Martial arts

Martial arts in New Mexico. Martial arts were called ikaesinne, daahijiga, arte marcial, or artes militares. The focus of the majority of New Mexican martial arts are the cognizance of postulants through self-control and exercise.

“I was born on the prairies where the wind blew free and there was nothing to break the light of the sun. I was born where there were no enclosures.”


There is no official list of martial arts represented within the state. In the modern era people have practiced and mastered multiple art-forms; hand-to-hand combat (boxing, karate, mixed martial arts), sword-play, spear, archery, horsemanship, and firearms.

“In the ring I’m at peace, there’s nothing they can do to me… this is a one-to-one thing, its just me and him. He could give a black eye or break my nose, and its like I don’t care, give me another black eye.”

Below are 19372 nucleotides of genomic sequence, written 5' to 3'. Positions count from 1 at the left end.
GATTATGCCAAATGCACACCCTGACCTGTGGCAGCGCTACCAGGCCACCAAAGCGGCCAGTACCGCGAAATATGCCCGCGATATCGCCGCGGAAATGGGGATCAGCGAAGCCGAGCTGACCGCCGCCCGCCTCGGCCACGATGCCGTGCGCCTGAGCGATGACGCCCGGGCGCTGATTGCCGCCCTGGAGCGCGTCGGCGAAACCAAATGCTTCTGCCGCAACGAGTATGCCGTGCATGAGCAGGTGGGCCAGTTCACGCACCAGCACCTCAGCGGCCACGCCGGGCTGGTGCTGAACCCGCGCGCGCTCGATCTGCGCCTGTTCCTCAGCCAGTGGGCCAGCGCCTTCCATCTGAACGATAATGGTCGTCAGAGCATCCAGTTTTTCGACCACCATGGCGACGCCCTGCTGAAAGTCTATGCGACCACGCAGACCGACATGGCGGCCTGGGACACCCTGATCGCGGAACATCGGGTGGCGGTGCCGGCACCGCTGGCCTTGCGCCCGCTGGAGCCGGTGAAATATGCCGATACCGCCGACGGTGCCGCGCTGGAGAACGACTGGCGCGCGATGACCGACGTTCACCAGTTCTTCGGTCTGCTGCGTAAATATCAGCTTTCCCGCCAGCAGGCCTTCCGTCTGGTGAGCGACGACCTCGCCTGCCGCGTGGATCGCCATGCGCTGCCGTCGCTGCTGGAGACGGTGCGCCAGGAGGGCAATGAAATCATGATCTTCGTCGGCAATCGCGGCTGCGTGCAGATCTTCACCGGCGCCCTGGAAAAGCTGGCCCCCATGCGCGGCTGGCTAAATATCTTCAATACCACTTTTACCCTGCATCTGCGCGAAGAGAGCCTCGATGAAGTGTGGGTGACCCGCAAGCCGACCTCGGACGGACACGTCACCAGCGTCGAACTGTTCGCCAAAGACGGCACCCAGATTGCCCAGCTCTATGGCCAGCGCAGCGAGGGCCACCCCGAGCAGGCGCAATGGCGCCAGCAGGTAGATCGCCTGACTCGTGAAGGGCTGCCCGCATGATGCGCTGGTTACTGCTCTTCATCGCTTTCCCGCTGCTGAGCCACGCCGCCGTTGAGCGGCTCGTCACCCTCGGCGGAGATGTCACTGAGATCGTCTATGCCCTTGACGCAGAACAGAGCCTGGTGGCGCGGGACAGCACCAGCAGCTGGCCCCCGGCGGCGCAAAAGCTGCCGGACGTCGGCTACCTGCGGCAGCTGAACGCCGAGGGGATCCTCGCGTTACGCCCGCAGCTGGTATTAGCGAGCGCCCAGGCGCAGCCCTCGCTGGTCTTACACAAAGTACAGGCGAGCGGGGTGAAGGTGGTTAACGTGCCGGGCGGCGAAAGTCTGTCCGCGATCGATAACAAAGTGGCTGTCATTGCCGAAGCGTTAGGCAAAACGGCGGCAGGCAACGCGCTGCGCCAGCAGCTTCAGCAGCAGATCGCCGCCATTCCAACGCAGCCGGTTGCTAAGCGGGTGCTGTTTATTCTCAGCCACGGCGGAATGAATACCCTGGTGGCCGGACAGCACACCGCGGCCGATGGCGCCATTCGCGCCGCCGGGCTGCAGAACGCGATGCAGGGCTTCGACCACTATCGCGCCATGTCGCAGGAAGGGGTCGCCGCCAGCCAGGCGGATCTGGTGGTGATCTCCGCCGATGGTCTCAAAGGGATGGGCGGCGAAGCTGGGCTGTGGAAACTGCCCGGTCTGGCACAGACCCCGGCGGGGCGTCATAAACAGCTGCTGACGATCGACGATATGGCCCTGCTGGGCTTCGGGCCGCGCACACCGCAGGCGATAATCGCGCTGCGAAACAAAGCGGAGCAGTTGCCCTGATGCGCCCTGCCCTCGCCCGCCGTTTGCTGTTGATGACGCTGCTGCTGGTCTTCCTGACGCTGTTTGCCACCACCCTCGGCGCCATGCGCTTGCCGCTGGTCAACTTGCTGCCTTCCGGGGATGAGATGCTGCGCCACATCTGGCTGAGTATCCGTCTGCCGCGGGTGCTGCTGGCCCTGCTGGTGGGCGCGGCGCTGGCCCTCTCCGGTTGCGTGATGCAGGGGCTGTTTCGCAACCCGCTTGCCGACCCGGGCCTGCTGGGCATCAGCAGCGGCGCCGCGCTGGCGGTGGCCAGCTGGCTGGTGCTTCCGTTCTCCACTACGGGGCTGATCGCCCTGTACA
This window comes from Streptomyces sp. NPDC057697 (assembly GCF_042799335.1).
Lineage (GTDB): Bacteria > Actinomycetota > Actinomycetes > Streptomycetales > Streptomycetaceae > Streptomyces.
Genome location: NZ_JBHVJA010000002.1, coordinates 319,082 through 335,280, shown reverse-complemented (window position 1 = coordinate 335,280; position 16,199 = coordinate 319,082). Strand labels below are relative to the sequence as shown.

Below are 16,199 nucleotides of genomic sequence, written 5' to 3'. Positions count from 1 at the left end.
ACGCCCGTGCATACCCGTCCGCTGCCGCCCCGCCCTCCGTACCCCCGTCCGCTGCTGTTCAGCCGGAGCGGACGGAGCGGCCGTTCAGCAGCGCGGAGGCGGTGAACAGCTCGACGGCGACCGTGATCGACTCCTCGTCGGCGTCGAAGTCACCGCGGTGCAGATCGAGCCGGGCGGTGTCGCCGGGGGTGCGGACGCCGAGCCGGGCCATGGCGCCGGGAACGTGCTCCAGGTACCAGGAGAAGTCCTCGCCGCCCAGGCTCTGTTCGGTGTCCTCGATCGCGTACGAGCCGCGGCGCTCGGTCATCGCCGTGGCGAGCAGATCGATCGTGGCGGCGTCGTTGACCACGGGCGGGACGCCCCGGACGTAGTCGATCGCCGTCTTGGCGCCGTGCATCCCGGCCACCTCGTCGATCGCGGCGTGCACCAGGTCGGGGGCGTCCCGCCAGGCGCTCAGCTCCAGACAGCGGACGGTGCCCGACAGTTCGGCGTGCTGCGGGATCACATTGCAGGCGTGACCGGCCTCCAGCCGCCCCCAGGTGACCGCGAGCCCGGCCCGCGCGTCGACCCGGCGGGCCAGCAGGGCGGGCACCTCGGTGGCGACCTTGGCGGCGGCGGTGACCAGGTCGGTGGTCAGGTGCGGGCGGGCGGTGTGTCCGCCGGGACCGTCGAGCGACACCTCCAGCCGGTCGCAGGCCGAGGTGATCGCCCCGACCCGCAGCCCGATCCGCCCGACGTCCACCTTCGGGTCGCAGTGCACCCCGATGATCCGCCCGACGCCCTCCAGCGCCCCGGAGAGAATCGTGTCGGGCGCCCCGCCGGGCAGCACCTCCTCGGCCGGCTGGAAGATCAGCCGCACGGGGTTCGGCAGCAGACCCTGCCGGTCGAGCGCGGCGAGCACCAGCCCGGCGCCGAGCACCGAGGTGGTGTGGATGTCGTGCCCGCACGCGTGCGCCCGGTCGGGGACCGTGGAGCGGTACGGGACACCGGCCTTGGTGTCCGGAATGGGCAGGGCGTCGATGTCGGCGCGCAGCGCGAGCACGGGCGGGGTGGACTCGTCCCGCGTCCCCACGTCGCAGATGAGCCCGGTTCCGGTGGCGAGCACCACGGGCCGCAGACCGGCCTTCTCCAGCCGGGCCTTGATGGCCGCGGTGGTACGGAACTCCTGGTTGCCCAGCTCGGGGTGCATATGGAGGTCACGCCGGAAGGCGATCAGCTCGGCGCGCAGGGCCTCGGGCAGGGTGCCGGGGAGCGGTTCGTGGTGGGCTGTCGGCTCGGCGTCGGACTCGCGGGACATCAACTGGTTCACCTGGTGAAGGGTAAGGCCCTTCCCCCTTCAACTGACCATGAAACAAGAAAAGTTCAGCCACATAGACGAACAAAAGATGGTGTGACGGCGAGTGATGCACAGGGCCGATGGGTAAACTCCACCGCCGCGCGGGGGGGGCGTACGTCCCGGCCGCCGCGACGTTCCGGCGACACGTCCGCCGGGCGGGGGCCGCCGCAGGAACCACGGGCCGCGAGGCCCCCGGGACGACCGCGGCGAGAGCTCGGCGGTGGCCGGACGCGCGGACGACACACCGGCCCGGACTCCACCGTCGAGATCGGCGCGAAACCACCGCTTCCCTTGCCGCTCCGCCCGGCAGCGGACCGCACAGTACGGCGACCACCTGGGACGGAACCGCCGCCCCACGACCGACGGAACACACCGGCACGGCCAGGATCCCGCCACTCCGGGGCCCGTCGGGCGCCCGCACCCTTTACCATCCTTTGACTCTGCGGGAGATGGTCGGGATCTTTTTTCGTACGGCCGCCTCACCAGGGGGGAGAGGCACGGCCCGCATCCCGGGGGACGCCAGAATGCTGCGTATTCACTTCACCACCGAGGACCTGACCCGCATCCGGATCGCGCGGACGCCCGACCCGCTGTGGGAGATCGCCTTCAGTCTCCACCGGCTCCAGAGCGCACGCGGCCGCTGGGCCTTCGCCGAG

Johnny Tapia

The first instances of martial arts date back to Ancient Pueblo prehistoric culture, Clovis prehistoric culture, and the Mogollon prehistoric culture; and the modern Native American warriors from the Pueblo, Navajo, Apache, and Comanche. The Spanish Santa Fe de Nuevo México brought with it the Spanish soldier, the New Mexico National Guard can trace its roots to this era. The martial arts of both the Native American and Spanish pre-date any other forms of continuing martial art practice within the United States, the New Mexico National Guard is the oldest group of citizen-soldier national-guardsmen in the nation. The Apache religion, Navajo religion, Pueblo religion, and Catholicism provided the basic philosophy which gave warriors the resolution, even at the face of death, to improve their hand-eye coordination and weapon handling skills. A transcendence of events, through the aforementioned philosophies, also allowed for clarified reasoning while honing skills; reverence of a city-state honor and cultural dignity were paramount from these belief systems, however other parts of the belief systems with God, Jesus Christ, patron saints, spirits, santos, and/or kachinas also frequently cited as absolutions.

“You don’t walk in thinking, “I’m going to hurt this person.” You walk in knowing that if it were up to them, they would be doing it to you. So you’re in there for survival.”

Holly Holm